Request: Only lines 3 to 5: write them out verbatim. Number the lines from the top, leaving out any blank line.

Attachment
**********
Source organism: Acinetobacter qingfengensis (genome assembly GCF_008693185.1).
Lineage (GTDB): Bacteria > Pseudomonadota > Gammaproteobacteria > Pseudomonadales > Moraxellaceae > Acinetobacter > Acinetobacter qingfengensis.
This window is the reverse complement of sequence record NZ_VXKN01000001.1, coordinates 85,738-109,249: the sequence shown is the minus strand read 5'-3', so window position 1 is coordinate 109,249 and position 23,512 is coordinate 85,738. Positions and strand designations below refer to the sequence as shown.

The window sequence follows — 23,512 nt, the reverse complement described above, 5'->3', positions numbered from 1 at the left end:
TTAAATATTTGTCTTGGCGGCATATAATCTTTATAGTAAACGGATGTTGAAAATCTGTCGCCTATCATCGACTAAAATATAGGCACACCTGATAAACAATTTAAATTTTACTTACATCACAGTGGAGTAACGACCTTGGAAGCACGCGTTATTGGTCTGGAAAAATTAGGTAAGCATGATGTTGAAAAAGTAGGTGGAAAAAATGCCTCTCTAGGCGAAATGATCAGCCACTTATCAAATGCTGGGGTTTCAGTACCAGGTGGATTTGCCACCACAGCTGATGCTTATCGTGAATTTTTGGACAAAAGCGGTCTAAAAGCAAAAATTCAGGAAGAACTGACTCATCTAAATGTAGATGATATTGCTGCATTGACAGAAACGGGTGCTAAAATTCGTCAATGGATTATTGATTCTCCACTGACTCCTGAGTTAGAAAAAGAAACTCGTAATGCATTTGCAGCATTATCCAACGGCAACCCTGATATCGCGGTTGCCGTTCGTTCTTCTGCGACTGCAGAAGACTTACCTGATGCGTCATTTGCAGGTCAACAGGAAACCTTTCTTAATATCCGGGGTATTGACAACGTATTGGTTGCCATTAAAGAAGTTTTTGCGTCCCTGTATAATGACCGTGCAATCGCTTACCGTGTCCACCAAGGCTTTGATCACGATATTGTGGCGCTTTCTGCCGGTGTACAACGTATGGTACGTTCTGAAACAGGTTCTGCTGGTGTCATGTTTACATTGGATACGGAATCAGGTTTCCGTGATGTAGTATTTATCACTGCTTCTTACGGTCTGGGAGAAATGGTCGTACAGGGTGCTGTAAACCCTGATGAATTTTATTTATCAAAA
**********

This window is the reverse complement of sequence record NZ_VXKN01000001.1, coordinates 85,738-109,249: the sequence shown is the minus strand read 5'-3', so window position 1 is coordinate 109,249 and position 23,512 is coordinate 85,738. Positions and strand designations below refer to the sequence as shown.

The window sequence follows — 23,512 nt, the reverse complement described above, 5'->3', positions numbered from 1 at the left end:
TTAAATATTTGTCTTGGCGGCATATAATCTTTATAGTAAACGGATGTTGAAAATCTGTCGCCTATCATCGACTAAAATATAGGCACACCTGATAAACAATTTAAATTTTACTTACATCACAGTGGAGTAACGACCTTGGAAGCACGCGTTATTGGTCTGGAAAAATTAGGTAAGCATGATGTTGAAAAAGTAGGTGGAAAAAATGCCTCTCTAGGCGAAATGATCAGCCACTTATCAAATGCTGGGGTTTCAGTACCAGGTGGATTTGCCACCACAGCTGATGCTTATCGTGAATTTTTGGACAAAAGCGGTCTAAAAGCAAAAATTCAGGAAGAACTGACTCATCTAAATGTAGATGATATTGCTGCATTGACAGAAACGGGTGCTAAAATTCGTCAATGGATTATTGATTCTCCACTGACTCCTGAGTTAGAAAAAGAAACTCGTAATGCATTTGCAGCATTATCCAACGGCAACCCTGATATCGCGGTTGCCGTTCGTTCTTCTGCGACTGCAGAAGACTTACCTGATGCGTCATTTGCAGGTCAACAGGAAACCTTTCTTAATATCCGGGGTATTGACAACGTATTGGTTGCCATTAAAGAAGTTTTTGCGTCCCTGTATAATGACCGTGCAATCGCTTACCGTGTCCACCAAGGCTTTGATCACGATATTGTGGCGCTTTCTGCCGGTGTACAACGTATGGTACGTTCTGAAACAGGTTCTGCTGGTGTCATGTTTACATTGGATACGGAATCAGGTTTCCGTGATGTAGTATTTATCACTGCTTCTTACGGTCTGGGAGAAATGGTCGTACAGGGTGCTGTAAACCCTGATGAATTTTATTTATCAAAA